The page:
But is it clean or just renewable?
Despite the many conversations and news reports about moving to clean energy, we still see confusion around the differences between clean energy and renewable energy. A recent article entitled “What Would It Take to Run a City on 100 Percent Clean Energy?” addresses the efforts by some U.S. cities to reduce their carbon footprint. The article does a great job of identifying key obstacles to carbon reduction, but it blurs the line between clean and renewable.
One of the examples given in the article is Burlington, Vermont’s claim they have reached an energy milestone by producing enough power from renewables to cover their electricity needs. This announcement is good news, and they have achieved an admirable milestone. Burlington reached this goal through benefiting from existing hydroelectric power supplies and “ample wood for biomass burning.” But there is a catch. While energy from biomass is renewable, it is not necessarily clean.
A forest fire burns trees (biomass), and we are hard-pressed to call the resulting smoke clean and carbon-free. Wood is part of the renewable biomass category, yet burning wood releases greenhouse gases into the atmosphere. Even though wood is a renewable energy source, it is also a dirty fuel source, releasing one and a half times more carbon than coal.
Clean energy is a subset of renewable energy. But not all renewable energy is clean.
What is clean energy?
Clean electricity takes on two forms. One is electricity produced via fossil fuels, but all greenhouse gases are removed at the power plant. This idea is not as far-fetched as it seems. On the outskirts of Houston, Texas, a prototype natural gas electric power plant is attempting to produce emissions-free electricity using Carbon Capture, Utilization, and Storage (CCUS) technology. Assuming the prototype works, then this technology becomes a viable option for a green, clean future.
Another path towards emissions-free electricity is through generation from clean primary energy. The U.S. Energy Information Administration (EIA) divides renewable energy into five categories: biomass, hydropower, geothermal, wind, and solar. These all represent naturally replenishing energy sources, but this does not necessarily make them clean.
Wood is part of the biomass category, but burning wood releases carbon dioxide (CO2). However, hydro, wind, solar, and geothermal form a subset of renewable energy sources that do classify as “clean.” These sources emit no greenhouse gases. Hydroelectricity traditionally provided the largest source of clean U.S. electricity, but in 2019 wind power surpassed hydro. During the past two decades, wind-generated electricity moved from being a negligible power source to supplying over 40% of the U.S. renewable energy.
Energy Demand and Clean Energy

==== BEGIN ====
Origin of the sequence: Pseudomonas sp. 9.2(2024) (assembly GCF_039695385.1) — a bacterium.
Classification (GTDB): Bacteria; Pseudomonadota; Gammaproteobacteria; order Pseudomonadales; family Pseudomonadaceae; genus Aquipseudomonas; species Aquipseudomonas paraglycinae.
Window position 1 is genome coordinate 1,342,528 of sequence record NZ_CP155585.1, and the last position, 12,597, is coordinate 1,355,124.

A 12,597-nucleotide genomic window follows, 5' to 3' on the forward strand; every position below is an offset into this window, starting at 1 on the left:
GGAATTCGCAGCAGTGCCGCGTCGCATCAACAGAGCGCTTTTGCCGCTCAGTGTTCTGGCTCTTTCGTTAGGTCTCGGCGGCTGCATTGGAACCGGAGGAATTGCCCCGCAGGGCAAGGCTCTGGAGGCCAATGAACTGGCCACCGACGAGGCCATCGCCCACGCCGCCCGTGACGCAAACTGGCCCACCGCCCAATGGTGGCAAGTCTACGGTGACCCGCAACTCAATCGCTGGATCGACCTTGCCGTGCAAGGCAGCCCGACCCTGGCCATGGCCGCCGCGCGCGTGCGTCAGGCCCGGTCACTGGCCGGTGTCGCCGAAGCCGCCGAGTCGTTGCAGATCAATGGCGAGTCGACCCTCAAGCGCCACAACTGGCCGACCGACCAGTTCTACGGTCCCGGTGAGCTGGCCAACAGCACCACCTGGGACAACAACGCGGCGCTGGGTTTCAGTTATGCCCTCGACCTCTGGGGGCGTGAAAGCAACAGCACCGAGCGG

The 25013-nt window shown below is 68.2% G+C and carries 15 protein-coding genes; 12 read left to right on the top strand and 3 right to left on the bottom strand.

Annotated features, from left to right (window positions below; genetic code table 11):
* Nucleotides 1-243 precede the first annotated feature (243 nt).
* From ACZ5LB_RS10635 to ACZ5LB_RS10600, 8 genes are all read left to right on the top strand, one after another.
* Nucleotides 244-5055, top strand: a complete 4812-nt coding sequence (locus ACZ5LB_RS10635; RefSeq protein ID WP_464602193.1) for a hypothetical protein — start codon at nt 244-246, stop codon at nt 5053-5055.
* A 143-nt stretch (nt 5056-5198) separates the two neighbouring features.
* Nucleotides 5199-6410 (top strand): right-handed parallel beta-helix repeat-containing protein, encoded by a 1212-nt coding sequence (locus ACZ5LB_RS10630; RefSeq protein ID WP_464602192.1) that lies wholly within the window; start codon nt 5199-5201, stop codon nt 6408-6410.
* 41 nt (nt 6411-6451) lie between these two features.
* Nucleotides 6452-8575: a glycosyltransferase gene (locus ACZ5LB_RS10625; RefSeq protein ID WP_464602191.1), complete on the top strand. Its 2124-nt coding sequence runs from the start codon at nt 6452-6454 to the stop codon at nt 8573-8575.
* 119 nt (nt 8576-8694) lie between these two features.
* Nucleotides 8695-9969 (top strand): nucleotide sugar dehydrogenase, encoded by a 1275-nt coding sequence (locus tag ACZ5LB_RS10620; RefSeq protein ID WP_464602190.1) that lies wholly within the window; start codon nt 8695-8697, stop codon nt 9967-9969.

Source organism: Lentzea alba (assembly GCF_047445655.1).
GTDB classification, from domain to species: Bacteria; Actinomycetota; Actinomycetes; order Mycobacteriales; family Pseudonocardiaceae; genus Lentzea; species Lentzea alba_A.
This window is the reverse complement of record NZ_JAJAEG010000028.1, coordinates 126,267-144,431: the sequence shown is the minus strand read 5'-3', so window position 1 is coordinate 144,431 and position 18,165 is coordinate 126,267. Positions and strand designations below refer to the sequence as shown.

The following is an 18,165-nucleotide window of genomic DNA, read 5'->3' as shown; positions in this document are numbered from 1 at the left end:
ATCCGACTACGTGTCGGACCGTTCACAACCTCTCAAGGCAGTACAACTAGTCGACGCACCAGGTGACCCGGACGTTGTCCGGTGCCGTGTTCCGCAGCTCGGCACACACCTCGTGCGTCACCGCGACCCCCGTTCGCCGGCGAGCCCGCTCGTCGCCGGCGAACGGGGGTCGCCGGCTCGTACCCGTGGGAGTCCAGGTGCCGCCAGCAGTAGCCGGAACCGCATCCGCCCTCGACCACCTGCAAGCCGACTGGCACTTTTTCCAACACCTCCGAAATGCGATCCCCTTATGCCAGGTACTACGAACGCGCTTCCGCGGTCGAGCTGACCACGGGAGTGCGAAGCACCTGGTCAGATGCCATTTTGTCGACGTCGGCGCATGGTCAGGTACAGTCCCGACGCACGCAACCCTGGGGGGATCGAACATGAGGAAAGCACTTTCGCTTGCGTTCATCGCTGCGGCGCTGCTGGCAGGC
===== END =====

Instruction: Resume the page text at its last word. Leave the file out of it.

States have taken the first steps towards a clean energy future, and now the Federal Government is set to join this effort under the Biden Administration. These state and federal commitments are essential. Without them, the financial obligations required to develop clean energy plants become too risky for many investors. A significant portion of the clean energy needed by federal and state governments in fulfilling their goals will come from wind power. Offshore wind-generated power is a significant component of needed clean energy in the U.S., where analysts predict the offshore wind market will be a $70 billion industry by 2030.
Understanding U.S. energy demand shines a light on why clean energy, in the form of offshore wind power, is deemed so necessary. The USA requires 1,100 gigawatts (Gw) of electric power capacity to keep the lights on. Currently, 16% of that energy classifies as clean, and wind accounts for about half the current clean energy generation. Today almost all of that wind power is from onshore production, but this situation will change as we move forward. The U.S. Office of Energy Efficiency & Renewable Energy estimates that offshore wind has a technical capacity of about 2,000 Gw, or almost twice the current electricity demand for the whole country.
Wind has surpassed hydroelectric as the dominant source of clean energy, and its role will continue to grow. But the large-scale provision of wind power is a massive undertaking beyond the reach of many cities. Clean regional power generation will be required for most cities to make significant progress towards eliminating their carbon footprint and running on 100 percent clean energy.
Electricity, a pressure point for mitigating climate change (Source: ArcheanWeb)
States take the lead and move to clean energy (Source: ArcheanWeb)
Feature Image: Renewable Versus Clean (Modified by ArcheanWeb) — Original Credit: By Melanie Maecker-Tursun — Melanie Maecker-Tursun, www.ponymithorn.com, email@example.com, CC BY-SA 4.0, Wikimedia commons